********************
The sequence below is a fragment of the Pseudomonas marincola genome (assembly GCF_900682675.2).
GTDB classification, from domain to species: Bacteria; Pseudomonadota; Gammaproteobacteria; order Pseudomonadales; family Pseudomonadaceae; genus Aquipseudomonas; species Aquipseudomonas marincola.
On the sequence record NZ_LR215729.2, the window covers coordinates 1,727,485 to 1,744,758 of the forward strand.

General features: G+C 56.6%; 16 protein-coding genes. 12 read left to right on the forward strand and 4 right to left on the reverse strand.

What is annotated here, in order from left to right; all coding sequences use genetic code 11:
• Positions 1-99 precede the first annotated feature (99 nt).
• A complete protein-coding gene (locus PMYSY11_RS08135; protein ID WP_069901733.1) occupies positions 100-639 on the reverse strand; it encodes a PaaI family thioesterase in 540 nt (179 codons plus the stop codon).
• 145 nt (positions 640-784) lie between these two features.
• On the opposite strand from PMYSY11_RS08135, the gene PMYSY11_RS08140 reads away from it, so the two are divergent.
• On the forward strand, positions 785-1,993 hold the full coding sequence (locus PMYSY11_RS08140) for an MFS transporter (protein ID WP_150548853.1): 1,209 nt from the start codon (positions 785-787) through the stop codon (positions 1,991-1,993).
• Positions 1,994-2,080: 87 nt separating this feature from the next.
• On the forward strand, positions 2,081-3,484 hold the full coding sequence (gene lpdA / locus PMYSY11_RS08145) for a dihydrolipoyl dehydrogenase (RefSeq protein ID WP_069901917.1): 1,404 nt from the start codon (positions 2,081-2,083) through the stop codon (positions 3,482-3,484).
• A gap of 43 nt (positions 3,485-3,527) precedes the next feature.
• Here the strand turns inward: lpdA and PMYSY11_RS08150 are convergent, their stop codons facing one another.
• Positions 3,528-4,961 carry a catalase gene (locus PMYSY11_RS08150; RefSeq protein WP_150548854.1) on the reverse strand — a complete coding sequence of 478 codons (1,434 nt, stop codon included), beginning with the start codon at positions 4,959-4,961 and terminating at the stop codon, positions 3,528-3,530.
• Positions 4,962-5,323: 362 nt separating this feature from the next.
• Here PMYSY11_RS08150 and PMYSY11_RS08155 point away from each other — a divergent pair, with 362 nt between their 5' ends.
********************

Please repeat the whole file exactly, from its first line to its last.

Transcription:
The sequence below is a fragment of the Pseudomonas marincola genome (assembly GCF_900682675.2).
GTDB classification, from domain to species: Bacteria; Pseudomonadota; Gammaproteobacteria; order Pseudomonadales; family Pseudomonadaceae; genus Aquipseudomonas; species Aquipseudomonas marincola.
On the sequence record NZ_LR215729.2, the window covers coordinates 1,727,485 to 1,744,758 of the forward strand.

General features: G+C 56.6%; 16 protein-coding genes. 12 read left to right on the forward strand and 4 right to left on the reverse strand.

What is annotated here, in order from left to right; all coding sequences use genetic code 11:
• Positions 1-99 precede the first annotated feature (99 nt).
• A complete protein-coding gene (locus PMYSY11_RS08135; protein ID WP_069901733.1) occupies positions 100-639 on the reverse strand; it encodes a PaaI family thioesterase in 540 nt (179 codons plus the stop codon).
• 145 nt (positions 640-784) lie between these two features.
• On the opposite strand from PMYSY11_RS08135, the gene PMYSY11_RS08140 reads away from it, so the two are divergent.
• On the forward strand, positions 785-1,993 hold the full coding sequence (locus PMYSY11_RS08140) for an MFS transporter (protein ID WP_150548853.1): 1,209 nt from the start codon (positions 785-787) through the stop codon (positions 1,991-1,993).
• Positions 1,994-2,080: 87 nt separating this feature from the next.
• On the forward strand, positions 2,081-3,484 hold the full coding sequence (gene lpdA / locus PMYSY11_RS08145) for a dihydrolipoyl dehydrogenase (RefSeq protein ID WP_069901917.1): 1,404 nt from the start codon (positions 2,081-2,083) through the stop codon (positions 3,482-3,484).
• A gap of 43 nt (positions 3,485-3,527) precedes the next feature.
• Here the strand turns inward: lpdA and PMYSY11_RS08150 are convergent, their stop codons facing one another.
• Positions 3,528-4,961 carry a catalase gene (locus PMYSY11_RS08150; RefSeq protein WP_150548854.1) on the reverse strand — a complete coding sequence of 478 codons (1,434 nt, stop codon included), beginning with the start codon at positions 4,959-4,961 and terminating at the stop codon, positions 3,528-3,530.
• Positions 4,962-5,323: 362 nt separating this feature from the next.
• Here PMYSY11_RS08150 and PMYSY11_RS08155 point away from each other — a divergent pair, with 362 nt between their 5' ends.